“The Word I need is the grace to live with the tension.” This leads me to think the author doesn’t deserve this comment, but the Christians he’s talking about do.

  • ellen.valle@utu.fi' red-diaper-baby 1942 says:

    Briefly, no.

  • ellen.valle@utu.fi' red-diaper-baby 1942 says:

    Joey, I think the problem is that Christians (as well as fundamentalists of other religions) ENJOY getting their knickers in a knot, and can’t be happy until they’ve gotten everyone else to go along with them and ruined everyone’s fun. They hate the idea that someone, somewhere might be having fun or enjoying themselves!

  • ellen.valle@utu.fi' red-diaper-baby 1942 says:

    and the 17th!

  • frjesusgaylord@yahoo.com' FrJesusGaylord says:

    But how do we KNOW evangelicals weren’t behind each of those disasters?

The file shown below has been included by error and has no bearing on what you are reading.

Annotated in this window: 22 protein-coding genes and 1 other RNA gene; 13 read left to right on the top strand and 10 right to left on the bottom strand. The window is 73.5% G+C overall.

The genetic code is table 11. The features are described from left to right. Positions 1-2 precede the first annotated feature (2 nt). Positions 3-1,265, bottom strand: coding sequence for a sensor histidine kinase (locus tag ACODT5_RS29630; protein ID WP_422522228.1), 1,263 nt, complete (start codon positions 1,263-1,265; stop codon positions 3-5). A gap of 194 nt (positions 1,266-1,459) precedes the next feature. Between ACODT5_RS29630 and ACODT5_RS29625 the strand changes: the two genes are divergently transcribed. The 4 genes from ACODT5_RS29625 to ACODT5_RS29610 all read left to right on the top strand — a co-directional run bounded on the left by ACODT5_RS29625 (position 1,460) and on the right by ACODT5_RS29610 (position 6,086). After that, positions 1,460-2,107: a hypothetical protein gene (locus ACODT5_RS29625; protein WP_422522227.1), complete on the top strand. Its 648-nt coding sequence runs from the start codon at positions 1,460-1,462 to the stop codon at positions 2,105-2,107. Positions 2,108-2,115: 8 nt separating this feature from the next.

• reedjim51@gmail.com' Jim Reed says:

    benefit of the doubt?

  • tojby_2000@yahoo.com' apotropoxy says:

    “What are Christians supposed to do with Halloween: a day which has become a cavalcade of non-Christian symbolism: ghosts, witches, black cats, and evil spells?”
    __________________

    uh… that little list is as Christian as is Easter. The Jesus religion reveres/fears a father god, a son god, a ghost god and evil god and, among Catholics, a mother goddess. Those “scary” icons belong in a subset under the evil god.

  • tojby_2000@yahoo.com' apotropoxy says:

    Christians assumed black cats were familiars for witches.

  • fiona64@livejournal.com' fiona64 says:

    So, the other 364 days of the year aren’t enough for the Fundy-gelical lot; they want to co-opt Celtic New Year as well. Feh.

  • fiona64@livejournal.com' fiona64 says:

    Yep. Evergreens, Yule log, all of that stuff? Celtic pagan. To say nothing of the fact that it totally co-opted the Feast of Mithras, which took place 25 Dec.